The Roman Empire continues to be of historical importance even today. This is because the political, social, architectural and cultural achievements made by Romans during their Empire’s peak, continues to inspire people even today. The capital city of Rome was especially famous for its detailed planning and organization. It is difficult to perceive how city planners of Rome could have pulled off such a grand and sweeping project without the aid of modern architectural aids. Yet, it is a fact that the monuments, government buildings, public recreation houses and other structures and provisions within the city were quite advanced for the time. And some of the technology used by Romans continues to find application in modern cities today.
With no greater aid than stones, bricks, wood and mortar, the Romans constructed great works of architectural value. The Bridges over Danube and Rhine are prime examples of Roman architecture. These two rivers, which set the northern limits of the empire, proved to be a hurdle for the northward expansion of the empire. To overcome this problem Julius Caesar brought together the best architectural minds at his disposal to build these politically and militarily important bridges.
The Colosseum is another landmark in the historic city of Rome. Even after several centuries of its construction, the structure has largely remained intact, offering visitors a theatrical experience. Built by Emperor Titus, the Colosseum was meant to host gladiator fights and animal fights. So during its functioning days, it was witness to some of the most gory battles for life. The most striking feature of the Colosseum was its sheer magnitude and scale. Comparable to a modern football stadium in its seating capacity, this original model of amphitheatre continues to astound laypeople and modern architects alike.
In order to facilitate transportation between different corners of the empire, the Romans built a complex network of roads, covered with stone slabs. Another proof of Romans’ reputation as great city builders comes from the aqueducts they erected. Irrigation and water supplies to city dwellers can be a dauting task. But the Romans solved this problem by building aqueducts – some of which survive even today. An ingenious method for storing and transporting water across regions, the aqueducts supplied water to houses and public buildings alike. The Pont du Gard aqueduct in France has survived intact till today, allowing visitors a first-hand look at Roman building excellence.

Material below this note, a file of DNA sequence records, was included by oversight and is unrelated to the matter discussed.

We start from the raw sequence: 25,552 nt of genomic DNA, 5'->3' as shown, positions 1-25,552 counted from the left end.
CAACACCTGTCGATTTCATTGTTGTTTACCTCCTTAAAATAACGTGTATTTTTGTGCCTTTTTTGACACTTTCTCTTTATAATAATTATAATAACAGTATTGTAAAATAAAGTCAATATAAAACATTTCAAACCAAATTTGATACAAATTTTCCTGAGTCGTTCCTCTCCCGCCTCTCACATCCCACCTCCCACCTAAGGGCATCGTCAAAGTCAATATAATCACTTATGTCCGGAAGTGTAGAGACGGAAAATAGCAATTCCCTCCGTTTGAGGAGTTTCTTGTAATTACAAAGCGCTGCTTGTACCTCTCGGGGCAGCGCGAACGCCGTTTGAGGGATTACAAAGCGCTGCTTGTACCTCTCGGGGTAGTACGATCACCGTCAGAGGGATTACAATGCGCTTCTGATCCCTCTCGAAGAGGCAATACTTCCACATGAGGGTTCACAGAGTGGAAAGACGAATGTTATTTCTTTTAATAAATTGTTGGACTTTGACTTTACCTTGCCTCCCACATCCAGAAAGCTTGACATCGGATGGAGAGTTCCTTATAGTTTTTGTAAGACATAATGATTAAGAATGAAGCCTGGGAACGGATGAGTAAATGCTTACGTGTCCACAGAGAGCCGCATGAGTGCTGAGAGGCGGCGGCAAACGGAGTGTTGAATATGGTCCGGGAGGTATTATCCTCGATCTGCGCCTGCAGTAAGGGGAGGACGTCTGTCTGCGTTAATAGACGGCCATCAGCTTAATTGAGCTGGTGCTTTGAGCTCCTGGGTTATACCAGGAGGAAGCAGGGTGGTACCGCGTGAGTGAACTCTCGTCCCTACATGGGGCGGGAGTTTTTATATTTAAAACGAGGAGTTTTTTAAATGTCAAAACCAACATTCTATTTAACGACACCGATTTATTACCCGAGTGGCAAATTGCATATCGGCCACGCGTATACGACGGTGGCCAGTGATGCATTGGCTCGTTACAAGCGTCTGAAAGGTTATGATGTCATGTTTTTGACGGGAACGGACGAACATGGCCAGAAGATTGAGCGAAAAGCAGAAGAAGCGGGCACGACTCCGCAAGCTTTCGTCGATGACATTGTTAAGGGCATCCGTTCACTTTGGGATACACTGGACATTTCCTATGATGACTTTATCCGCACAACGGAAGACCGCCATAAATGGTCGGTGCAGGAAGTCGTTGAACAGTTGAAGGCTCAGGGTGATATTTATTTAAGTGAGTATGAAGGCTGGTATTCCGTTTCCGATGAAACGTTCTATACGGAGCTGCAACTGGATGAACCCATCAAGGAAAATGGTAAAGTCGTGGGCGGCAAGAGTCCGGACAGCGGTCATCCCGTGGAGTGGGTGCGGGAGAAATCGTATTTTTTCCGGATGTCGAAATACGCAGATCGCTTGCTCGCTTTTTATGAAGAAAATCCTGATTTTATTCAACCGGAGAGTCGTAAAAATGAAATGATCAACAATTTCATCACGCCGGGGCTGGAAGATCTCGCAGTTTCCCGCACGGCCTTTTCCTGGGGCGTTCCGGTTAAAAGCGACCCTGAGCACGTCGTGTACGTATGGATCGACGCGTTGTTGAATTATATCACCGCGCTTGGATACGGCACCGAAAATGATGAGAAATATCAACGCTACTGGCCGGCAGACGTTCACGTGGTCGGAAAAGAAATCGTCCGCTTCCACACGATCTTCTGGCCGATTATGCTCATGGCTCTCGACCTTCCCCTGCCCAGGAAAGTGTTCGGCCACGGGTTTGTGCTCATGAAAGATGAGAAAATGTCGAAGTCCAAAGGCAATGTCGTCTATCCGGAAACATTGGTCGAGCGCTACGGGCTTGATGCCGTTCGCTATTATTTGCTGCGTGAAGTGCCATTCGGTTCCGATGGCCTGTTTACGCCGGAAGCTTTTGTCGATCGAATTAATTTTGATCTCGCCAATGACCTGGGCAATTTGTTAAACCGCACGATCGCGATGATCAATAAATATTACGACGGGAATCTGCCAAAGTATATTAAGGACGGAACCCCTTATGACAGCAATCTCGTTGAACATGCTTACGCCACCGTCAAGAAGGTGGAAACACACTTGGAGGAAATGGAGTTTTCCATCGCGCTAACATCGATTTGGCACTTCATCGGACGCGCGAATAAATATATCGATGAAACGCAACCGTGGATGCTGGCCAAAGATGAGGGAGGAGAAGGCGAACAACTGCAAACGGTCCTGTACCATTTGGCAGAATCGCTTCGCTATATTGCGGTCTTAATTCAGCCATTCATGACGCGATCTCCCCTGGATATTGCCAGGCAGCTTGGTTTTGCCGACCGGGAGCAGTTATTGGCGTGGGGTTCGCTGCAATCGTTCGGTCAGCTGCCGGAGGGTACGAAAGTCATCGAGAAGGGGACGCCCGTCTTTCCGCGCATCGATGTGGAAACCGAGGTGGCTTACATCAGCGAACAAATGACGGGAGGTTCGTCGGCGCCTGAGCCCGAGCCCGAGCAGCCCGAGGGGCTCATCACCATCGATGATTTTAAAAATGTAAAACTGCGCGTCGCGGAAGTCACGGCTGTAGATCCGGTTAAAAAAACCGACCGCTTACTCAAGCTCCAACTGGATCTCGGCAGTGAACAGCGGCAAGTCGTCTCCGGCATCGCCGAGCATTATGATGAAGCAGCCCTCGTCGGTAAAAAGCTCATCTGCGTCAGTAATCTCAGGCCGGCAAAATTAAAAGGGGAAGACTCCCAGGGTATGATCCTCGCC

Understanding the need of Roman citizens to attend a place of worship, all Roman emperors undertook church building projects. The most famous instance of Roman churches is the Hagia Sophia, built in the city of Constantinople, which is a key urban center for the empire. The churches built by Romans also served as a mark of status for various kings, adding both political and cultural value to the monuments.
Hence, in conclusion, it is clear why Romans gained a reputation for being great city builders. Their buildings and engineering projects not only had a practical utility but also proved to be aesthetically pleasing. The architectural works and other city buildings built by the Romans help keep the empire’s legacy alive. To this extent, one can attach cultural, political and historical values to their buildings.
MacDonald, William L., The Architecture of the Roman Empire I: An Introductory Study, Yale University Press, 1982
Wilson-Jones, Mark, Principles of Roman Architecture, Yale University Press, 2000